doi:10.1038/nindia.2013.6 Published online 17 January 2013
New research has zeroed in on genetic variations in a gene that codes for tumour necrosis factor (TNF)-alpha, a proinflammatory protein molecule known to trigger a chain of molecular events that lead to mass death of insulin-secreting beta cells in the pancreas1. Such genetic variations increase the risk of type 2 diabetes in normal individuals and those with mildly elevated blood glucose levels.
This finding raises the possibility of genetic screening techniques to detect such genetic variations and thereby predict the risk of type 2 diabetes.
People with mildly increased blood glucose levels are defined as individuals with prediabetes (IPD). Although not all IPD develop type 2 diabetes, some do. However, no studies have investigated the underlying genetic factors that may increase the risk of diabetes in IPD in any Indian populations.
In the hope of identifying genetic variations in IPD that could lead to diabetes, the researchers measured blood glucose levels in 122 IPD and 100 normal individuals attending various health camps and diabetic clinics in Kolkata.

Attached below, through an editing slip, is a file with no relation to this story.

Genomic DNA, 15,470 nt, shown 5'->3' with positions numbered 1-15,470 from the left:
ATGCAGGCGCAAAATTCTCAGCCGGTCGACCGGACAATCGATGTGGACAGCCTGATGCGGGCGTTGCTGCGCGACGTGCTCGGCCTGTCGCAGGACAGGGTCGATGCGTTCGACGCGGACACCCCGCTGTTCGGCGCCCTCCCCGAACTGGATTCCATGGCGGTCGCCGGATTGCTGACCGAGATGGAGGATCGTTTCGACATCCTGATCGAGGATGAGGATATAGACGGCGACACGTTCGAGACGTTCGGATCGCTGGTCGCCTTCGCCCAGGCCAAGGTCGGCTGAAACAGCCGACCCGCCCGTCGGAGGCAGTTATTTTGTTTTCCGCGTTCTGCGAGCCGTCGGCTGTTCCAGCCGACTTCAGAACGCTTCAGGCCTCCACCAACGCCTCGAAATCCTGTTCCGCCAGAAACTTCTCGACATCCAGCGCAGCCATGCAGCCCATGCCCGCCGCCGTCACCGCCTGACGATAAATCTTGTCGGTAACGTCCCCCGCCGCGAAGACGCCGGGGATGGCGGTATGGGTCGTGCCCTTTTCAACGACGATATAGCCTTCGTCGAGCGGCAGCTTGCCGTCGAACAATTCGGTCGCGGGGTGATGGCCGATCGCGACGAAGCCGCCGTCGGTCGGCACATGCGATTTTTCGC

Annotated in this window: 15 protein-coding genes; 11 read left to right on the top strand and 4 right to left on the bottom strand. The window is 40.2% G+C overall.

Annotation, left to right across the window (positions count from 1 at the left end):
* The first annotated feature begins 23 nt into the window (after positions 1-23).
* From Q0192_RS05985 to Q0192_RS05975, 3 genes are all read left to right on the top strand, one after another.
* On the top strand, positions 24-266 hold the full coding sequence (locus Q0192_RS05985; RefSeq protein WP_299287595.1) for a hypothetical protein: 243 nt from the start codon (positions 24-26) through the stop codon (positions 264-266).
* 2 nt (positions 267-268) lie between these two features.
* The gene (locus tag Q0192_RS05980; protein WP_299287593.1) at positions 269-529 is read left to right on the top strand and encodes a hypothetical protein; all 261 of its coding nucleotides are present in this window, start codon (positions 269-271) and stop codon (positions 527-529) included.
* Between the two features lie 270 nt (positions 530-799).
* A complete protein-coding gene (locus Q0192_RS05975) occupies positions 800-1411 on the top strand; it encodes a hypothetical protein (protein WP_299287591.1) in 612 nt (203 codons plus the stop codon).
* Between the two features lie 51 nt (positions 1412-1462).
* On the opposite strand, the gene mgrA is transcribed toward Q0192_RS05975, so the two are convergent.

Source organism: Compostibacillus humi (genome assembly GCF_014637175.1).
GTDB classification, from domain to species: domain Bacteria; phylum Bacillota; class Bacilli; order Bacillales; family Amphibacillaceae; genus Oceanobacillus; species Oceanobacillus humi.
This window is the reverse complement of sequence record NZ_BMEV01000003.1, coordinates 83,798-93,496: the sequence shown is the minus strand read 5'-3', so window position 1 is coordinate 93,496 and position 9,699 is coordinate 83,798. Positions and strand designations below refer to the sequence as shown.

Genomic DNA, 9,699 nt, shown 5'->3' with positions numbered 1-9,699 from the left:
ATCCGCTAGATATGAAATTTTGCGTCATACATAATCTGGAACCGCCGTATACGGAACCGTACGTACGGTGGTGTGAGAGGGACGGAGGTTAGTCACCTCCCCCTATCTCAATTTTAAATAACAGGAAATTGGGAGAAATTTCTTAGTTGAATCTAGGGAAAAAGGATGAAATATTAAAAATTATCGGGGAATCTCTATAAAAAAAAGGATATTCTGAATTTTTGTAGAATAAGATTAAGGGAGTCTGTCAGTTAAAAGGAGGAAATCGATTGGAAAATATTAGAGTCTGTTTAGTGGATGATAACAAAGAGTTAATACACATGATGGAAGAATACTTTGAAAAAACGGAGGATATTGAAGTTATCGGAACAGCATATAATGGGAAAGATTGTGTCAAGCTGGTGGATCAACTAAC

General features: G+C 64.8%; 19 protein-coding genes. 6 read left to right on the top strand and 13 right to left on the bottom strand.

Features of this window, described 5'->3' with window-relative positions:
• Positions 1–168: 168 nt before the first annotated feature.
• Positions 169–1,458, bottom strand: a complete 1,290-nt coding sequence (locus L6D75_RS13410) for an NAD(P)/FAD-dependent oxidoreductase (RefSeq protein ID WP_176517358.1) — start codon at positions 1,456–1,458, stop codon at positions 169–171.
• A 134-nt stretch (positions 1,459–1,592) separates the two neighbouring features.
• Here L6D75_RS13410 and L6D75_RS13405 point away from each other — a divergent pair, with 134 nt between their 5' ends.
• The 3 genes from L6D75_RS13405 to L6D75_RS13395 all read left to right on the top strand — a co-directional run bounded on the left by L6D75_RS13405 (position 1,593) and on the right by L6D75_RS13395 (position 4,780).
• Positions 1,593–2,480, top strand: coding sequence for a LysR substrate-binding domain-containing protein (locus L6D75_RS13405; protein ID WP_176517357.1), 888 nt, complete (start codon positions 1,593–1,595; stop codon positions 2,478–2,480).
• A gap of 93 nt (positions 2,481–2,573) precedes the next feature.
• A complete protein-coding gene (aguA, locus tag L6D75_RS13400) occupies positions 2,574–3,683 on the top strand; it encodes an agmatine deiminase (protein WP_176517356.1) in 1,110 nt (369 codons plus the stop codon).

They also probed the genomic DNA of peripheral blood mononuclear cells isolated from IPD and normal individuals. They identified single nucleotide polymorphisms (SNPs), changes in a single base, in genes for TNF-alpha and IL-6, proteins known to disrupt the insulin signalling process and pave the way for beta cell death.
The study found elevated levels of TNF-alpha due to genetic variations in the TNF-alpha gene in IPD. Among the genetic variations, the variation known as TNF-alpha-238AA/GA significantly contributed to increased levels of TNF-alpha.
"Even after modifying lifestyle factors, some of the IPD carrying the detected genetic variations in TNF-alpha gene progressed to diabetes," says Deep Dutta, one of the researchers.
The authors of this work are from: Department of Endocrinology & Metabolism, IPGMER & SSKM Hospital, and Department of Biochemistry, Dr. B.C. Roy Post-graduate Institute of Basic Medical Education and Research, IPGMER, Kolkata, India.